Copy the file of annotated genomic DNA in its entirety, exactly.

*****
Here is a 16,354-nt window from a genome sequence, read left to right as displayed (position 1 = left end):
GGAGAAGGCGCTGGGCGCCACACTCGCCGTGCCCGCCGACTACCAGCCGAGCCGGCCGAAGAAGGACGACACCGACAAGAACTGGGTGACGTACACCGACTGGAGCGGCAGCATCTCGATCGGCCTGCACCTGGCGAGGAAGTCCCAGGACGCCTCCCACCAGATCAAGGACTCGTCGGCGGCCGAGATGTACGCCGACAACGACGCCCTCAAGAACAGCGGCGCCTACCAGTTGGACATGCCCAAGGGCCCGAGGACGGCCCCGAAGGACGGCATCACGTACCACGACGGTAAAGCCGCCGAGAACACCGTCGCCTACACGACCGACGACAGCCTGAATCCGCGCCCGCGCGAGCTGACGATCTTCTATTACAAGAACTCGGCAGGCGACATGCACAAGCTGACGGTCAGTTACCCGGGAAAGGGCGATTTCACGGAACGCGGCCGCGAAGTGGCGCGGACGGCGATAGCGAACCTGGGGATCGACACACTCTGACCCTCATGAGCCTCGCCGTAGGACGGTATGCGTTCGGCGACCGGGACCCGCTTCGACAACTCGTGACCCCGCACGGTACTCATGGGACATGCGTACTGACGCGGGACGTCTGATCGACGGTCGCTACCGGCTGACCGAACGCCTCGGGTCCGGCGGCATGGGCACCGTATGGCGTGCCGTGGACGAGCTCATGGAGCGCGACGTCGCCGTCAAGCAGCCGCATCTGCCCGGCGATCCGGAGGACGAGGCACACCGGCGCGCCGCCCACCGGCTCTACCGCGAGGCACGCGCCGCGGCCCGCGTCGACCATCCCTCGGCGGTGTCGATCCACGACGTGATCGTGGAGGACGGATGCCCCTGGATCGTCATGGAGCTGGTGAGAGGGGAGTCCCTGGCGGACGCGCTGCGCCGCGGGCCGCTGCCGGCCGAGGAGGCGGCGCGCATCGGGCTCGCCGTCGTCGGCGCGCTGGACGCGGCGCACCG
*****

Here is a 16,354-nt window from a genome sequence, read left to right as displayed (position 1 = left end):
GGAGAAGGCGCTGGGCGCCACACTCGCCGTGCCCGCCGACTACCAGCCGAGCCGGCCGAAGAAGGACGACACCGACAAGAACTGGGTGACGTACACCGACTGGAGCGGCAGCATCTCGATCGGCCTGCACCTGGCGAGGAAGTCCCAGGACGCCTCCCACCAGATCAAGGACTCGTCGGCGGCCGAGATGTACGCCGACAACGACGCCCTCAAGAACAGCGGCGCCTACCAGTTGGACATGCCCAAGGGCCCGAGGACGGCCCCGAAGGACGGCATCACGTACCACGACGGTAAAGCCGCCGAGAACACCGTCGCCTACACGACCGACGACAGCCTGAATCCGCGCCCGCGCGAGCTGACGATCTTCTATTACAAGAACTCGGCAGGCGACATGCACAAGCTGACGGTCAGTTACCCGGGAAAGGGCGATTTCACGGAACGCGGCCGCGAAGTGGCGCGGACGGCGATAGCGAACCTGGGGATCGACACACTCTGACCCTCATGAGCCTCGCCGTAGGACGGTATGCGTTCGGCGACCGGGACCCGCTTCGACAACTCGTGACCCCGCACGGTACTCATGGGACATGCGTACTGACGCGGGACGTCTGATCGACGGTCGCTACCGGCTGACCGAACGCCTCGGGTCCGGCGGCATGGGCACCGTATGGCGTGCCGTGGACGAGCTCATGGAGCGCGACGTCGCCGTCAAGCAGCCGCATCTGCCCGGCGATCCGGAGGACGAGGCACACCGGCGCGCCGCCCACCGGCTCTACCGCGAGGCACGCGCCGCGGCCCGCGTCGACCATCCCTCGGCGGTGTCGATCCACGACGTGATCGTGGAGGACGGATGCCCCTGGATCGTCATGGAGCTGGTGAGAGGGGAGTCCCTGGCGGACGCGCTGCGCCGCGGGCCGCTGCCGGCCGAGGAGGCGGCGCGCATCGGGCTCGCCGTCGTCGGCGCGCTGGACGCGGCGCACCG